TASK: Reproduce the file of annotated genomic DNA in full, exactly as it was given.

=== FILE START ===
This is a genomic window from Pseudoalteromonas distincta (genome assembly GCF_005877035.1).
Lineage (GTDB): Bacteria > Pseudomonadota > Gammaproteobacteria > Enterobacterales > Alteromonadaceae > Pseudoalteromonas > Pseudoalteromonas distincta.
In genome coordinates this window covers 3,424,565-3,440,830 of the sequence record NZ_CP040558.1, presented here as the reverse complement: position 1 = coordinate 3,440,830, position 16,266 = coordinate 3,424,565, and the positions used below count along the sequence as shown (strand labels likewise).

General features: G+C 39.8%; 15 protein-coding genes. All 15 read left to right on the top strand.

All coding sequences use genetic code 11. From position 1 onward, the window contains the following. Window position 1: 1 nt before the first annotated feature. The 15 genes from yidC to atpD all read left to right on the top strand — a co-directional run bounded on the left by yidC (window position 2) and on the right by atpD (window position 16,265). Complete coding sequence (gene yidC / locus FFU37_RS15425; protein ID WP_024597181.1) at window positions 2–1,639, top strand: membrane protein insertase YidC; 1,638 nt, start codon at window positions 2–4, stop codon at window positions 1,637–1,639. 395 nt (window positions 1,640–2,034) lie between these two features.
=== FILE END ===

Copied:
This is a genomic window from Pseudoalteromonas distincta (genome assembly GCF_005877035.1).
Lineage (GTDB): Bacteria > Pseudomonadota > Gammaproteobacteria > Enterobacterales > Alteromonadaceae > Pseudoalteromonas > Pseudoalteromonas distincta.
In genome coordinates this window covers 3,424,565-3,440,830 of the sequence record NZ_CP040558.1, presented here as the reverse complement: position 1 = coordinate 3,440,830, position 16,266 = coordinate 3,424,565, and the positions used below count along the sequence as shown (strand labels likewise).

General features: G+C 39.8%; 15 protein-coding genes. All 15 read left to right on the top strand.

All coding sequences use genetic code 11. From position 1 onward, the window contains the following. Window position 1: 1 nt before the first annotated feature. The 15 genes from yidC to atpD all read left to right on the top strand — a co-directional run bounded on the left by yidC (window position 2) and on the right by atpD (window position 16,265). Complete coding sequence (gene yidC / locus FFU37_RS15425; protein ID WP_024597181.1) at window positions 2–1,639, top strand: membrane protein insertase YidC; 1,638 nt, start codon at window positions 2–4, stop codon at window positions 1,637–1,639. 395 nt (window positions 1,640–2,034) lie between these two features.